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If you ever wonder how much children pick up on what you say, hang out with a toddler and drop a swear word, and see how quickly they repeat it!

You are the longest relationship your child has, and for quite some time, will ever have. That means you are also the most influential teacher – whether you mean for them to learn that thing or not! One of the most common concerns I speak to teenagers about, is conflict with their parents. Now I don’t automatically side with a young person when they tell me their parent is harsh in how they speak to them, but having been a psychologist for over a decade, primarily working with young people and families, I also know that they are as often right as not (if perhaps not quite to the extent they think they are!)

How you talk to your children, and how you talk with others, DOES have an important impact on how your child then learns to communicate

What are some things to consider to help give that the best shot?

– No, you do not have to be cool, calm and collected all the time. You’re a human. They’re a human. You will both mess up (more on this further down)

– Appropriate tone, appropriate language. Do you yell at your child to stop yelling? Or use sarcasm as a tool to make a point, but become enraged if they “take a tone” with you? The way you speak – when you are happy, sad, mad or whatever – is important. Using a moderated tone, and language you would be willing to stand behind when calm, shows your kids that this how you speak to others

– Be mindful of modelling good communication in situations where your child is an observer. Things like how you speak to a sales assistant, offhand comments about someone you just crossed paths with, other drivers on the road – they are all chances for you to show what respectful and appropriate communication should look like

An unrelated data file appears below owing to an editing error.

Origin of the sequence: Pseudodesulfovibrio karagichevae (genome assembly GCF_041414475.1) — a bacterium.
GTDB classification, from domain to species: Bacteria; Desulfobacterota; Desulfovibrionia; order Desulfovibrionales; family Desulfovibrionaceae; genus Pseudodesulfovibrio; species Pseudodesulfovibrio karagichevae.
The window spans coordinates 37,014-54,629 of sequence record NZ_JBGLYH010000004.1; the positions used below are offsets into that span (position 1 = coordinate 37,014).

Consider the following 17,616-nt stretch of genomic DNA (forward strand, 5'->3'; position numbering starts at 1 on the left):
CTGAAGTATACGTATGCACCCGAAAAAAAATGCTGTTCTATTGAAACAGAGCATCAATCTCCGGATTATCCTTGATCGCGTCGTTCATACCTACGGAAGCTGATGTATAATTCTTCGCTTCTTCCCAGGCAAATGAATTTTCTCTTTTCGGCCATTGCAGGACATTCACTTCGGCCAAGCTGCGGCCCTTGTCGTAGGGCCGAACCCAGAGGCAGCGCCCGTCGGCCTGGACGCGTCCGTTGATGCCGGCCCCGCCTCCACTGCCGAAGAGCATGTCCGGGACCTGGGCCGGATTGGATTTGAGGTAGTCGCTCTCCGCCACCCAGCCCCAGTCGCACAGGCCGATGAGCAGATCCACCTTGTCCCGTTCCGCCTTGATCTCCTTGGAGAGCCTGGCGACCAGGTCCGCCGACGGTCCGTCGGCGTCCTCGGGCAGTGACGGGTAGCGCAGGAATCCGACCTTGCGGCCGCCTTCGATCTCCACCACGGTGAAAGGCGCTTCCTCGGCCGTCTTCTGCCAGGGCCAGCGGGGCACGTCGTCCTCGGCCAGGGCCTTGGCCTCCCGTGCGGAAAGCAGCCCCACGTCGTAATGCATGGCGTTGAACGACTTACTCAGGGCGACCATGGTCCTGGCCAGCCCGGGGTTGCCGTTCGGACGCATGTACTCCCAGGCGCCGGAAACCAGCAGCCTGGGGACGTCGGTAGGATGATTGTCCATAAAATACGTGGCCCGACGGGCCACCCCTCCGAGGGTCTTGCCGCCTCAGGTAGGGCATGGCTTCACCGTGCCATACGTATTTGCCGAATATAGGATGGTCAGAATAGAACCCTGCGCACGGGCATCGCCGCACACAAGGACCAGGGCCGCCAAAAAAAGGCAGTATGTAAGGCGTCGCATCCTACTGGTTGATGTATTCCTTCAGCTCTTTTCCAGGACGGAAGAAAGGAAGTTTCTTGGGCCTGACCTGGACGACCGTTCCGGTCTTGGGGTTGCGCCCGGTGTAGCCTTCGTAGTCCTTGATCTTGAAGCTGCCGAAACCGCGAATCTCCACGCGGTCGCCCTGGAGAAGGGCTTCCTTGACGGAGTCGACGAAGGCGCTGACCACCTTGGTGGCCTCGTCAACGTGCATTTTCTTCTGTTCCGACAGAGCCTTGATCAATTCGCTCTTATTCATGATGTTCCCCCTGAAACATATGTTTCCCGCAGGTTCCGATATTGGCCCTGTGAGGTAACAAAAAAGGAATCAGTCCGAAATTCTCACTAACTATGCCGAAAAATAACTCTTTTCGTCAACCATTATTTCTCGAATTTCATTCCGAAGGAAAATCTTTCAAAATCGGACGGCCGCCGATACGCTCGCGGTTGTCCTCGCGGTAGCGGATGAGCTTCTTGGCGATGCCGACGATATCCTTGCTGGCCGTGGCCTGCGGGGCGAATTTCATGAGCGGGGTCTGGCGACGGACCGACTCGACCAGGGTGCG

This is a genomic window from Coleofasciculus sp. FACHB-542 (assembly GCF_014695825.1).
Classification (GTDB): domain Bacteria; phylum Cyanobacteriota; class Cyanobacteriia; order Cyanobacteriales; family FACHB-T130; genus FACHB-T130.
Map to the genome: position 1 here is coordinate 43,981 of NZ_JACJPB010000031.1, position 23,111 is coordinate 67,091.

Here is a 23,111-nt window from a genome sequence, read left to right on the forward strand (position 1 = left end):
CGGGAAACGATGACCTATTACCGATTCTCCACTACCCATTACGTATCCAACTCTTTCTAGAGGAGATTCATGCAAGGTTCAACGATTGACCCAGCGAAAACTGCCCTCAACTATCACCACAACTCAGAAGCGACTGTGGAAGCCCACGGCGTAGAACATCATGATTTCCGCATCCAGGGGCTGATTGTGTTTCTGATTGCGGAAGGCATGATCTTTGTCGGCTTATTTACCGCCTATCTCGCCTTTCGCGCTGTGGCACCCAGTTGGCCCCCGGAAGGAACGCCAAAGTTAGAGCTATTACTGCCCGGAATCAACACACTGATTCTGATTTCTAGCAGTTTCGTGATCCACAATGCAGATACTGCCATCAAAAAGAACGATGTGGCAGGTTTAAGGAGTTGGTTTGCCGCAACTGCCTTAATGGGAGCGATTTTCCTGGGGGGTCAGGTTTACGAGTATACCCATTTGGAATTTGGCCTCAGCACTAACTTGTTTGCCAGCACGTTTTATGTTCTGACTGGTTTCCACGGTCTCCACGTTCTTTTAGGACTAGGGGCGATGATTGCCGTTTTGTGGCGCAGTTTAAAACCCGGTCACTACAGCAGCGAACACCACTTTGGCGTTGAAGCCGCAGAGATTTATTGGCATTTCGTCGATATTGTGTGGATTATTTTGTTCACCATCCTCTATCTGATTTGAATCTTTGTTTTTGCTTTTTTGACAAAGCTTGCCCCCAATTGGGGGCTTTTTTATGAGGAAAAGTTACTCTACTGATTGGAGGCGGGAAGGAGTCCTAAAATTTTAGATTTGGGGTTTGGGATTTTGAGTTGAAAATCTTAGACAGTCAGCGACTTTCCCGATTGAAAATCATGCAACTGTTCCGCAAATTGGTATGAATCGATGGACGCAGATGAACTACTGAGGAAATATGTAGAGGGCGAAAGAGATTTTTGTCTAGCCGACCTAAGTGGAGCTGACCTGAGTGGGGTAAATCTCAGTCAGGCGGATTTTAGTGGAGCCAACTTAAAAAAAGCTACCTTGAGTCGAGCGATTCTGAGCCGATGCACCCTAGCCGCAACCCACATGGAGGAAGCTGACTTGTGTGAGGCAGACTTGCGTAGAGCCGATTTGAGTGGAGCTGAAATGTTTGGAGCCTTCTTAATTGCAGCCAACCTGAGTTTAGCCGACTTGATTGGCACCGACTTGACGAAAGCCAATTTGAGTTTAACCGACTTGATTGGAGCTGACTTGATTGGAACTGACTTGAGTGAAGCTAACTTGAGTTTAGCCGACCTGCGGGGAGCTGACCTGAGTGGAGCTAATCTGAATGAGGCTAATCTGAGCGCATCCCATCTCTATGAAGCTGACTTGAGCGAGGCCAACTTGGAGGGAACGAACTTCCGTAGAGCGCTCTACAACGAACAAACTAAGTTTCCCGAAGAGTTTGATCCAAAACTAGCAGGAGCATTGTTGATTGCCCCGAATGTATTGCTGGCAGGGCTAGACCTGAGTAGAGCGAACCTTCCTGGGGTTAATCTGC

– Take it a step further and also model really positive communication. Verbalising gratitude, acknowledgement, thanks, appreciation of others. And expressing your vulnerability (age-appropriate) in front of your child, also allows them to get some templates for how this can be done well

– Conflict situations (between you and your children, or you and others) are the testing ground for using appropriate communication. Keeping the disagreement to a single point (e.g. just because you are talking about the towel on the floor, don’t then add in other issues). Keep the tone and language appropriate. And if you/they are escalating, role model healthy self regulation by stepping away, with a plan to return

– While you aren’t always going to get it right (we call this a rupture – when there is a strain in an interpersonal relationship), how you then seek to fix it (this is called the repair) shows your willingness to communicate. It is such a rich and meaningful opportunity to acknowledge your role, to seek to make amends AND TO COMMIT TO DOING THINGS DIFFERENTLY NEXT TIME (note: repeated repairs without change wear thin – think “the boy who cried wolf”)

Need help with managing your communication with your child? Or in supporting your child to develop their communication skills? Our team of psychologists can help:

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At ConnectEd Counselling and Consultancy, we believe that all families, and the communities they belong to, benefit from a little extra care and support. Whether the problems are big or small, we want to make sure everyone has the chance to feel connected – to themselves, to others and to their community. We offer counselling services to young people and families and have immediate availability. If you need some support, get in touch here:

(Written by: Dr Matt O’Connor)

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